I’m writing this week’s post to help me process through a recent traumatic experience. We all process tragedy differently, I’m a talker, so I’m hoping this helps me. Be advised, this article does contain graphic content and could be difficult for some to read. It won’t offend me if you decide to pass on this week’s article, but I need to do this for me.
“Let your holy angels be with me.. that the wicked foe may have no power over me..”
It happened so suddenly. My family and I were traveling along I-77 through North Carolina. It was windy and darkness had fallen, my eyes were watching the road and scanning for deer along the roadside. We had already been on the road for about 7 hours, and we were getting closer to our destination. The last thing we needed was a skittish deer, crossing the road. There weren’t many cars on the road, so we were making good time and enjoying great conversation.
Suddenly my wife yelled, “Ross there’s a tree across the road!”
“There’s a tree on the road!”
My eyes saw it.
A tree fallen completely across the road!
It was massive!
75mph to 0mph happened fast.
We stopped within a foot or two of this monstrous tree, that was now laying across the highway. The car that had been just a bit further ahead of us in the other lane, also stopped but slid and took a branch against the windshield.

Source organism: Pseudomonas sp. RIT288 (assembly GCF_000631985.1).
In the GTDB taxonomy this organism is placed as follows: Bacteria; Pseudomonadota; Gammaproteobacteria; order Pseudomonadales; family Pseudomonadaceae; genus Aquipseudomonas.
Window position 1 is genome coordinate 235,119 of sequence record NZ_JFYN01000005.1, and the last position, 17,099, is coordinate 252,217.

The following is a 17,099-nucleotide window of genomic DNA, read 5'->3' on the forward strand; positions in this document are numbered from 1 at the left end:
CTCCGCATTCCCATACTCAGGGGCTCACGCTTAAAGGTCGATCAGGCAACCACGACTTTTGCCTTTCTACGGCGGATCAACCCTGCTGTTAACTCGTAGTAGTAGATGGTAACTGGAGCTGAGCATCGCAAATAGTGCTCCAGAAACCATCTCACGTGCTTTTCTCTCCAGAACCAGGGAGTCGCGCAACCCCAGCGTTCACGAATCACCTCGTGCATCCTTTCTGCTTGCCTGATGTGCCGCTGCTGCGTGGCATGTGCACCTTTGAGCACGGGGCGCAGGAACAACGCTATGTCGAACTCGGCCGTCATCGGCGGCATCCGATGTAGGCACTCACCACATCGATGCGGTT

My wife and I hopped out of the car to make sure they were ok. They were shaken and their windshield was cracked, but they were okay. With hazard lights flashing, cars were able to stop behind us and traffic began to pile up as we tried to figure out a plan of action for this massive tree that was now impeding traffic.
We watched as two of those ridiculous looking lifted pickup trucks (pulling the “invisible trailers” aka. “The Carolina Squat”) off-roaded and went around. Jerks. It was at that point when I noticed another set of taillights just beyond the tree.
I grabbed my flashlight (I always travel with a flashlight, knife, and tourniquet – amongst other important items) and started to make my way through the tree. I stopped and yelled back for Alisha to come quickly. She grabbed her medical kit and we worked our way through the tree branches to the other side.
As we crawled over the branches of this now-fallen tree, we noticed scraped branches, jagged broken limbs, broken glass, and pieces of car. Bumper. Hood. Side-panels. Crumpled, twisted metal
“My God, that car went through the tree.”
My wife and I moved faster.
A trail of car fluids and debris led us to a battered hulk of smoking metal that had once been a car. The radio was blasting, and smoke was rising from the engine, creating a unique and now unforgettable combination of sound and smell. It was hard to breathe even 2 days later, my wife and I are still coughing from whatever it was we inhaled.
We were the first ones on the scene. I’ve never been the first one on the scene.
I told myself: Detach from the emotions, take a breath, look around, see what’s going on, engage and do what you can.
We couldn’t pry the doors open. We tried.
The music was so loud we could barely hear our own voices, much less any voices trapped inside.
“Are you ok?”
“Can you hear me?”